0(0) 3(27.2) 3(27.2) 2(18.2) 4(36.3) 6(54.5) 3(27.2) 6(54.5) 8(72.7) 6(54.5) 11 Klebsiella pneumoniae
0(0) 0(0) 0(0) 2(25) 3(37.5) 3(37.5) 2(25) 3(37.5) 3(37.5) 4(50) 8 Enterococcus faecalis
0(0) 1(20) 1(20) 2(40) 3(60) 3(60) 3(60) 3(60) 3(60) 4(80) 5 Klebsiella aerugenes
2(40) 0(0) 1(20) 3(60) 2(40) 4(80) 3(60) 3(60) 4(80) 5(100) 5 Streptococcus agalactiae
0(0) 0(0) 0(0) 1(33.3) 2(66.7) 1(33.3) 1(33.3) 2(66.7) 2(66.7) 2(66.7) 3 Klebsiella


0(0) 0(0) 0(0) 0(0) 0(0) 0(0) 0(0) 1(33.3) 0(0) 1(33.3) 3 Pseudomonas aeruginosa
0(0) 0(0) 0(0) 0(0) 0(0) 2(66.7) 1(33.3) 2(66.7) 1(33.3) 3(100) 3 Staphylococcus haemolyticus
0(0) 0(0) 0(0) 0(0) 0(0) 0(0) 0(0) 1(50) 0(0) 1(50) 2 Proteus mirablis
0(0) 0(0) 0(0) 0(0) 0(0) 0(0) 0(0) 1(50) 0(0) 1(50) 2 Staphylococcus aureus
0(0) 0(0) 0(0) 0(0) 0(0) 1(50) 1(50) 2(100 0(0) 2(100) 2 Streptococcus pyogenes
0(0) 0(0) 0(0) 1(50) 0(0) 1(50) 0(0) 1(50) 0(0) 2(100) 2 Staphylococcus epidermidis
0(0) 1(50) 0(0) 1(50) 0(0) 1(50) 0(0) 2(100) 0(0) 2(100) 2 Staphylococcus warnerii
0(0) 1(50) 1(50) 1(50) 1(50) 2(100) 1(50) 2(100) 1(50) 1(50) 2 Serratia


0(0) 0(0) 0(0) 0(0) 0(0) 0(0) 0(0) 0(0) 1(100) 1(100) 1 Acinetobacterbaumanii
0(0) 0(0) 0(0) 1(100) 1(100) 1(100) 1(100) 1(100) 1(100) 1(100) 1 Bacillus subtilis
2(1.7) 15(12.7) 31(26.3) 35(29.7) 43(36.4) 59(50) 53(44.9) 65(56.5) 73(61.9)*** 93(78.8)** 118 Total

*n: Number of isolates, **:P ≤ 0.01, ***:P ≤ 0.05.
IMP: Imipenem, AK: Amikacin, CFX: Cefixime, CN: Gentamicin, CIP: Ciprofloxacin, CTR: Ceftriaxone, TE: Tetracycline, SXT: Co-trimoxazole, F: Nitrofurantoin, APX: Ampiclox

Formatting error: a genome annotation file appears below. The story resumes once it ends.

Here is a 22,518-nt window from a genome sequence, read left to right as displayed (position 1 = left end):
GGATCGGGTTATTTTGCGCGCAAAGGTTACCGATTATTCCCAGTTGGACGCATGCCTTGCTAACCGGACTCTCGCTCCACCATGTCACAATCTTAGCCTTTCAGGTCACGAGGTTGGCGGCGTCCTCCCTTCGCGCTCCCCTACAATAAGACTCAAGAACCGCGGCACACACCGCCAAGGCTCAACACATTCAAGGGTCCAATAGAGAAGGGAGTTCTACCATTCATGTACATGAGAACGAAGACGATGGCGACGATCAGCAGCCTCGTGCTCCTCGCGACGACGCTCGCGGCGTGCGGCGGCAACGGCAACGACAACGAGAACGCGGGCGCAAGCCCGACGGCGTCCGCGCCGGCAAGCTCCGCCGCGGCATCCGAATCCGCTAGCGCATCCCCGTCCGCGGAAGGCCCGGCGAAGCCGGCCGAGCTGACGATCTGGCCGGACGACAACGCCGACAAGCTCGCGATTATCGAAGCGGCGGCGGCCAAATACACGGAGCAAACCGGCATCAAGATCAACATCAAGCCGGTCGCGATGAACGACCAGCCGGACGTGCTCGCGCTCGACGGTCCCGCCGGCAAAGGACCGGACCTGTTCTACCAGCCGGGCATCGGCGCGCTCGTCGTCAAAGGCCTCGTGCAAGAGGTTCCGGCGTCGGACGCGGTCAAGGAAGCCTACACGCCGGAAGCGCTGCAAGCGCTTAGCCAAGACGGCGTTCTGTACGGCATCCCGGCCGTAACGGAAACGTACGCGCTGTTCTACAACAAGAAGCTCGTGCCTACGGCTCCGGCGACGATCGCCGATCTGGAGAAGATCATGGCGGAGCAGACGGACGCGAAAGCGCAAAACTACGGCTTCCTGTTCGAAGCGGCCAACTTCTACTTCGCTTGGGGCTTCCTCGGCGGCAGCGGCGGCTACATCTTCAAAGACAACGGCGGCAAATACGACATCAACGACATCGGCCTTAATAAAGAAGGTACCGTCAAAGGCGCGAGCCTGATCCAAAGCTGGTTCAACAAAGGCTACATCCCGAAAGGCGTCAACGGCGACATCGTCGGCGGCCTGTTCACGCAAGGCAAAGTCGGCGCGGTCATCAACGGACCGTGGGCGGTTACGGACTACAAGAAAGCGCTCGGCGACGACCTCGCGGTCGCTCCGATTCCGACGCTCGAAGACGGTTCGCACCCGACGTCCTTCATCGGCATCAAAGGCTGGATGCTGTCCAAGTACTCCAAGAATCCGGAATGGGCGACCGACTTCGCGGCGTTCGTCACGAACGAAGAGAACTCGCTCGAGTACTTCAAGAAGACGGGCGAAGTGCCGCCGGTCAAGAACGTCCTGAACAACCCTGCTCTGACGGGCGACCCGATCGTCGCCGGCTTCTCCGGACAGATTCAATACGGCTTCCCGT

The present study showed that axenic culture was 83% versus to mixed growth, this result in agreement with Abd Al Abbas and Jasim17 founding 82% of samples gave axenic growth. Axenic refer to pure colonies from the primary culture, as in Table 1. Furthermore, this study showed that a large proportion of uropathogens were gram-negative comparing to gram-positive isolates as in Table 2. This result is consistent with previous studies10,18,19.

Table (3) shows the prevalence of UTI according to some factors. The results revealed a high prevalence of UTI in females (65%), in agreement with other previously reported studies9-11,19. Females are more prone to have UTI than males because the urethra is shorter and closer to the anus adding to a sexual intercourse20. Nevertheless, this study showed that the occurrence of UTI in diabetes was more frequently in the age group (35-49 years), followed by the age group(50-64 years) in agreement with study done by Adeyeba et al.21. Generally, engagement in sexual activity and increasing age of diabetics make them vulnerable to urinary tract infection22. Moreover, UTI occurrence was more frequent in patients without antibiotics use and diabetic period (5-10 years). Indiscriminate and uncontrolled use of antibiotics for long period with chronic glucosuria encouraging the microbial growth and thereby increase the risk of UTIs23,24.